Northwest wildfires bring haze, smoky skies to Ohio and Midwest

In this photo provided by the Bootleg Fire Incident Command, the Bootleg Fire burns at night in southern Oregon on Saturday, July 17, 2021. The destructive Bootleg Fire, one of the largest in modern Oregon history, has already burned more than 476 square miles (1,210 square kilometers), an area about the size of Los Angeles. The Dixie Fire is among dozens burning in the parched West.  (Bootleg Fire Incident Command via AP)
In this photo provided by the Bootleg Fire Incident Command, the Bootleg Fire burns at night in southern Oregon on Saturday, July 17, 2021. The destructive Bootleg Fire, one of the largest in modern Oregon history, has already burned more than 476 square miles (1,210 square kilometers), an area about the size of Los Angeles. The Dixie Fire is among dozens burning in the parched West. (Bootleg Fire Incident Command via AP)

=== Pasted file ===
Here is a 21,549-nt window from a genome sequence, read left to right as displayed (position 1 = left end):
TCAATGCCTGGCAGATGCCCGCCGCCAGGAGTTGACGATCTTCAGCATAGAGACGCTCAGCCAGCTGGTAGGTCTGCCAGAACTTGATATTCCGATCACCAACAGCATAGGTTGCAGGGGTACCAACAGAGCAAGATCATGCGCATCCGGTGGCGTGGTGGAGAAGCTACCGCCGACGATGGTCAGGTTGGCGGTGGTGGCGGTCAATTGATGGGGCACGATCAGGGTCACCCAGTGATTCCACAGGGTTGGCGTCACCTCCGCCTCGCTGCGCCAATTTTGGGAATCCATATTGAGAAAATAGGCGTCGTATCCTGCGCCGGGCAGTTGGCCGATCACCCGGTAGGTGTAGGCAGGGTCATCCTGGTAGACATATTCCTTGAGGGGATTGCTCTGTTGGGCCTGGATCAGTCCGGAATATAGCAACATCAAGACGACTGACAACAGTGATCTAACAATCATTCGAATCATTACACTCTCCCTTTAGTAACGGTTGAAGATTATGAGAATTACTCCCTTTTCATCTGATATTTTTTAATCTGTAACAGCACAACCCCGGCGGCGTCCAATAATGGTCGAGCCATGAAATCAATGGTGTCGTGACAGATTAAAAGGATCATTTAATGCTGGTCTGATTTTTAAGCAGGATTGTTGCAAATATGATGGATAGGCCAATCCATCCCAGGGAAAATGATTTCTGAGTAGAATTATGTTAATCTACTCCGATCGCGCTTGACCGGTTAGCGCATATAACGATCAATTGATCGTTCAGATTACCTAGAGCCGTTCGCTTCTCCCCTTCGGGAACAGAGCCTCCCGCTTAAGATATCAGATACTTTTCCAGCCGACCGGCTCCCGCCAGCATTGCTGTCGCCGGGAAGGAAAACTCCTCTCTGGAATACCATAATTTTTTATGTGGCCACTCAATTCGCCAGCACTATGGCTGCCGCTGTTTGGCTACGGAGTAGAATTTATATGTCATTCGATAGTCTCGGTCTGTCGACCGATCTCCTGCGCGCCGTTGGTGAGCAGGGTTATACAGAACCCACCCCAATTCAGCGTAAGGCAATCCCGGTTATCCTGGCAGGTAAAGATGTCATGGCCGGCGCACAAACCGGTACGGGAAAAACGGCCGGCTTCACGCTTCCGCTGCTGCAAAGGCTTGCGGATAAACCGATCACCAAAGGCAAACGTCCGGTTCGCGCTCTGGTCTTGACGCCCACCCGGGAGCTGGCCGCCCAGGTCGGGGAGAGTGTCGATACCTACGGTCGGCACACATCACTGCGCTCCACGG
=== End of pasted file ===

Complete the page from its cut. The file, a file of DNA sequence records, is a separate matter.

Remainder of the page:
Credit: Uncredited

Credit: Uncredited

Wildfires in the Pacific Northwest and Manitoba, Canada has resulted in hazy, smoky skies in the Midwest and Ohio the last few days.

The National Weather Service in Wilmington confirmed Sunday that haze spotted in the sky was due to wildfire smoke in the atmosphere. The smoke can lead to colorful sunrises and sunsets, but makes stargazing difficult.

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Smoky and hazy skies are expected to start clearing up by Thursday, according to NWS.

As of Tuesday, a Widespread Fire Weather Watch and Red Flag Warning remains in effect for large parts of Washington, Oregon, Idaho and Wyoming and bits of northern California and western North Dakota and South Dakota as dry conditions continue with isolated dry thunderstorms forecasted.

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Some states, such as Wisconsin and New York, were placed on Air Quality Alert due to the smoke.

As of Wednesday morning, the U.S. Environmental Protection Agency’s AirNow listed most of southwest Ohio’s air quality as moderate, but the Dayton area’s as unhealthy for sensitive groups. People with heart or lung disease, older adults are advised to shorten how long they active outdoors, chose less strenuous activities and wait to be active outside once the air quality improves, according to AirNow.